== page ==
“Why do we do all that PR nonsense?”

I’m sure that you are not asking yourself that question. If you are, please change the profession. There’s still time for you to become a layer, formula 1 driver, or whatever else you might secretly dream of becoming.

The point is that everything should be defined as code, that code is stored in Git, and that the decisions are made by merging code from one place to another. Today, we do that through PRs.

As a result, we have full traceability of the desired state. We know what it is today and what it was yesterday. We know who did what and why through pull requests and the associated commits, comments, and issues, and not through arbitrary ad-hoc executions of argocd app sync or similar commands. It does not matter whether they were executed by us (humans) or by machines (e.g., CD pipelines).

The additional benefit, besides the obvious reasons, is security. Push mechanisms are insecure. If you can access production, you are a liability. Even if I trust you fully, the fact that you can do it means that there is a potential opening for others to do it as well. Similarly, we shouldn’t give that access to the tools either. Why would you, for example, allow some third-party tool, potentially a SaaS offering, to access your production if there is no justifiable benefit to do so. If ArgoCD/Flux/whatever-else-is-managing-the-actual-state can pull the information from Git, there is no need to enable incoming traffic to the cluster. That is what the pull mechanism gives us. It allows us to remove all incoming traffic since the tool in charge of deployments is running inside that cluster, and it only has to pull data.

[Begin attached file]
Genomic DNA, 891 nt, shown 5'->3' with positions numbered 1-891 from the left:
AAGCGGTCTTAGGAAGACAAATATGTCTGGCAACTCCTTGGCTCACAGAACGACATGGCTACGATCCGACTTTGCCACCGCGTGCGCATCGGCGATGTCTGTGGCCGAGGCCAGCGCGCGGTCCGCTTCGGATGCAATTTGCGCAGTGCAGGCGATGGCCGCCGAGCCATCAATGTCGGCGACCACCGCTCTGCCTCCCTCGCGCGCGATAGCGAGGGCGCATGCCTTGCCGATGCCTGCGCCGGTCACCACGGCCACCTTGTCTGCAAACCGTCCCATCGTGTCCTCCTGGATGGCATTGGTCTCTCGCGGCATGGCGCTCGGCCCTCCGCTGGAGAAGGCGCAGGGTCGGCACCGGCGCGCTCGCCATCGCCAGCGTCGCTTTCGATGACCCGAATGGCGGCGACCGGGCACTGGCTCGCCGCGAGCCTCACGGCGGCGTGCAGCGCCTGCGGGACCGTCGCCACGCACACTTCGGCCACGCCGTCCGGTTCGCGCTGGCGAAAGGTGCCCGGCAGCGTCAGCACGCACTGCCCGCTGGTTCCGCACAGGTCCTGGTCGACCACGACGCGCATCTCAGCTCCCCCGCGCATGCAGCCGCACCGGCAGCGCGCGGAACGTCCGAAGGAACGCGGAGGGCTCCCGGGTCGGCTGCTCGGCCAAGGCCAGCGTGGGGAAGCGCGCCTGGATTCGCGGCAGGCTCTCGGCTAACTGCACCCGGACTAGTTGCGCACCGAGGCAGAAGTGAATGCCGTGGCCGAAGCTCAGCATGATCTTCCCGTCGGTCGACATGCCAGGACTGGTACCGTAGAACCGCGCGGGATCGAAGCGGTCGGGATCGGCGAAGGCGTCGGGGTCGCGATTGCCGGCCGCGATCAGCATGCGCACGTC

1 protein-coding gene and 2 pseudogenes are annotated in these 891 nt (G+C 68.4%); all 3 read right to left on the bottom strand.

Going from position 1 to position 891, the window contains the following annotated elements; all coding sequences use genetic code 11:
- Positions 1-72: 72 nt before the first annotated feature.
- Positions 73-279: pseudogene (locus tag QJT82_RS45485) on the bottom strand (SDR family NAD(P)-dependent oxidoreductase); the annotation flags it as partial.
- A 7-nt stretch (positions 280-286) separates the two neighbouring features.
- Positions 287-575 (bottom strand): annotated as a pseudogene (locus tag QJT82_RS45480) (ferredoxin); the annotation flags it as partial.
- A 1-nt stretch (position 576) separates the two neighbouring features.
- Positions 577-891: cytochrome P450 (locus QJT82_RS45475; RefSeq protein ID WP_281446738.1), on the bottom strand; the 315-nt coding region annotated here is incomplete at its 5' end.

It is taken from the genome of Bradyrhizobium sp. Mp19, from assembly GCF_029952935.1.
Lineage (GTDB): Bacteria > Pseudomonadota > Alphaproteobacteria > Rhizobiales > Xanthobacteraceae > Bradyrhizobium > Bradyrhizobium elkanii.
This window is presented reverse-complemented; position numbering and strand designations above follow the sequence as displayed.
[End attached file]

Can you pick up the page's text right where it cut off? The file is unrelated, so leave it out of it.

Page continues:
I just realized that I could continue like this for a long time, and the original intention was to be brief. So, consider what’s coming next as me getting back on track.

Should you enable auto-sync in GitOps deployment tools like Argo CD, Flux, and others? The answer is a huge yes. Does that mean that releases are deployed to production without any control? That depends on your Git permissions rather than whether auto-sync is enabled.